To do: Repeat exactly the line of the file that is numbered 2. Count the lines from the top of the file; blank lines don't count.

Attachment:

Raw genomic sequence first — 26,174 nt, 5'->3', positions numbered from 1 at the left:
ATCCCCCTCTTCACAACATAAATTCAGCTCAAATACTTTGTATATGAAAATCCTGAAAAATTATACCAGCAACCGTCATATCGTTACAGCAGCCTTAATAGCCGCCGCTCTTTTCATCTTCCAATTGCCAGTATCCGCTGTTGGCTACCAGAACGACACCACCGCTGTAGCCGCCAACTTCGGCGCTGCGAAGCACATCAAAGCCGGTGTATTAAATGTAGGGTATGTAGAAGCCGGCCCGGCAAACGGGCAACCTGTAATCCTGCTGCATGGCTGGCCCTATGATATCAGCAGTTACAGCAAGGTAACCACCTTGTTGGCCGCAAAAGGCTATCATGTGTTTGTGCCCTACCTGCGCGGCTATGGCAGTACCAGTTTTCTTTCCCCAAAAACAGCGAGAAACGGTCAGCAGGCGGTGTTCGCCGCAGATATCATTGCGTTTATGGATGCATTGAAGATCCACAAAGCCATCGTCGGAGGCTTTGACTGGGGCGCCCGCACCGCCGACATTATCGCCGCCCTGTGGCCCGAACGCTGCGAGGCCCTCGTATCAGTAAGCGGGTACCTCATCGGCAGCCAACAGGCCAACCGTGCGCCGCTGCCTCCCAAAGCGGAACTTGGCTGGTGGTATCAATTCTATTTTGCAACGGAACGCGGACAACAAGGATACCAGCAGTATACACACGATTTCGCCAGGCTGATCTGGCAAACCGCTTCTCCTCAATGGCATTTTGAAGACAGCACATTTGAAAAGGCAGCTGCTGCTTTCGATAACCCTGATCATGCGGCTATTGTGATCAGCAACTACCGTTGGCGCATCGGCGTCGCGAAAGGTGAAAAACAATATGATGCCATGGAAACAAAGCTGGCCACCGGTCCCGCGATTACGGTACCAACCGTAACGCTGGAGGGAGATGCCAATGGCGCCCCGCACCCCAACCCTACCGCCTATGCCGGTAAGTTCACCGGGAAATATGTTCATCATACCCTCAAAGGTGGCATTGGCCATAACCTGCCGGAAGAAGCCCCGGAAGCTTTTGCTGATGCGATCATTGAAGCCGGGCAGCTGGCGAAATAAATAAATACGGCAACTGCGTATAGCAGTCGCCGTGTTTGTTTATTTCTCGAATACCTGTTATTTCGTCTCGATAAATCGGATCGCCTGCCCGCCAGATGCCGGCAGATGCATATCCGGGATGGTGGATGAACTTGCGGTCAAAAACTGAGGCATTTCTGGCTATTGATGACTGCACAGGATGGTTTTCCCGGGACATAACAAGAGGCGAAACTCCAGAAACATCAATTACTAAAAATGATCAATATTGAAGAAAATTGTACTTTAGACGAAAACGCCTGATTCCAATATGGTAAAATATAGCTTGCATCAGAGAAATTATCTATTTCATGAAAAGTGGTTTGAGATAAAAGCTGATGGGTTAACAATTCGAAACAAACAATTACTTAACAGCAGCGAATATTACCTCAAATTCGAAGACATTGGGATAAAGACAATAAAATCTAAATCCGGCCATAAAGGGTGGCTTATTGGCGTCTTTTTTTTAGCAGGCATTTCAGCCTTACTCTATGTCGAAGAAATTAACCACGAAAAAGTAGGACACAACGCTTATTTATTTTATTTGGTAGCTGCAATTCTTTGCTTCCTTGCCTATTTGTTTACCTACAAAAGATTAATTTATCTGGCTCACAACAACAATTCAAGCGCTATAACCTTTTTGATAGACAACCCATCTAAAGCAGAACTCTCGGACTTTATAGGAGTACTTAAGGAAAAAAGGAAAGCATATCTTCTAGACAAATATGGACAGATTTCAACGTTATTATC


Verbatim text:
ATCCCCCTCTTCACAACATAAATTCAGCTCAAATACTTTGTATATGAAAATCCTGAAAAATTATACCAGCAACCGTCATATCGTTACAGCAGCCTTAATAGCCGCCGCTCTTTTCATCTTCCAATTGCCAGTATCCGCTGTTGGCTACCAGAACGACACCACCGCTGTAGCCGCCAACTTCGGCGCTGCGAAGCACATCAAAGCCGGTGTATTAAATGTAGGGTATGTAGAAGCCGGCCCGGCAAACGGGCAACCTGTAATCCTGCTGCATGGCTGGCCCTATGATATCAGCAGTTACAGCAAGGTAACCACCTTGTTGGCCGCAAAAGGCTATCATGTGTTTGTGCCCTACCTGCGCGGCTATGGCAGTACCAGTTTTCTTTCCCCAAAAACAGCGAGAAACGGTCAGCAGGCGGTGTTCGCCGCAGATATCATTGCGTTTATGGATGCATTGAAGATCCACAAAGCCATCGTCGGAGGCTTTGACTGGGGCGCCCGCACCGCCGACATTATCGCCGCCCTGTGGCCCGAACGCTGCGAGGCCCTCGTATCAGTAAGCGGGTACCTCATCGGCAGCCAACAGGCCAACCGTGCGCCGCTGCCTCCCAAAGCGGAACTTGGCTGGTGGTATCAATTCTATTTTGCAACGGAACGCGGACAACAAGGATACCAGCAGTATACACACGATTTCGCCAGGCTGATCTGGCAAACCGCTTCTCCTCAATGGCATTTTGAAGACAGCACATTTGAAAAGGCAGCTGCTGCTTTCGATAACCCTGATCATGCGGCTATTGTGATCAGCAACTACCGTTGGCGCATCGGCGTCGCGAAAGGTGAAAAACAATATGATGCCATGGAAACAAAGCTGGCCACCGGTCCCGCGATTACGGTACCAACCGTAACGCTGGAGGGAGATGCCAATGGCGCCCCGCACCCCAACCCTACCGCCTATGCCGGTAAGTTCACCGGGAAATATGTTCATCATACCCTCAAAGGTGGCATTGGCCATAACCTGCCGGAAGAAGCCCCGGAAGCTTTTGCTGATGCGATCATTGAAGCCGGGCAGCTGGCGAAATAAATAAATACGGCAACTGCGTATAGCAGTCGCCGTGTTTGTTTATTTCTCGAATACCTGTTATTTCGTCTCGATAAATCGGATCGCCTGCCCGCCAGATGCCGGCAGATGCATATCCGGGATGGTGGATGAACTTGCGGTCAAAAACTGAGGCATTTCTGGCTATTGATGACTGCACAGGATGGTTTTCCCGGGACATAACAAGAGGCGAAACTCCAGAAACATCAATTACTAAAAATGATCAATATTGAAGAAAATTGTACTTTAGACGAAAACGCCTGATTCCAATATGGTAAAATATAGCTTGCATCAGAGAAATTATCTATTTCATGAAAAGTGGTTTGAGATAAAAGCTGATGGGTTAACAATTCGAAACAAACAATTACTTAACAGCAGCGAATATTACCTCAAATTCGAAGACATTGGGATAAAGACAATAAAATCTAAATCCGGCCATAAAGGGTGGCTTATTGGCGTCTTTTTTTTAGCAGGCATTTCAGCCTTACTCTATGTCGAAGAAATTAACCACGAAAAAGTAGGACACAACGCTTATTTATTTTATTTGGTAGCTGCAATTCTTTGCTTCCTTGCCTATTTGTTTACCTACAAAAGATTAATTTATCTGGCTCACAACAACAATTCAAGCGCTATAACCTTTTTGATAGACAACCCATCTAAAGCAGAACTCTCGGACTTTATAGGAGTACTTAAGGAAAAAAGGAAAGCATATCTTCTAGACAAATATGGACAGATTTCAACGTTATTATC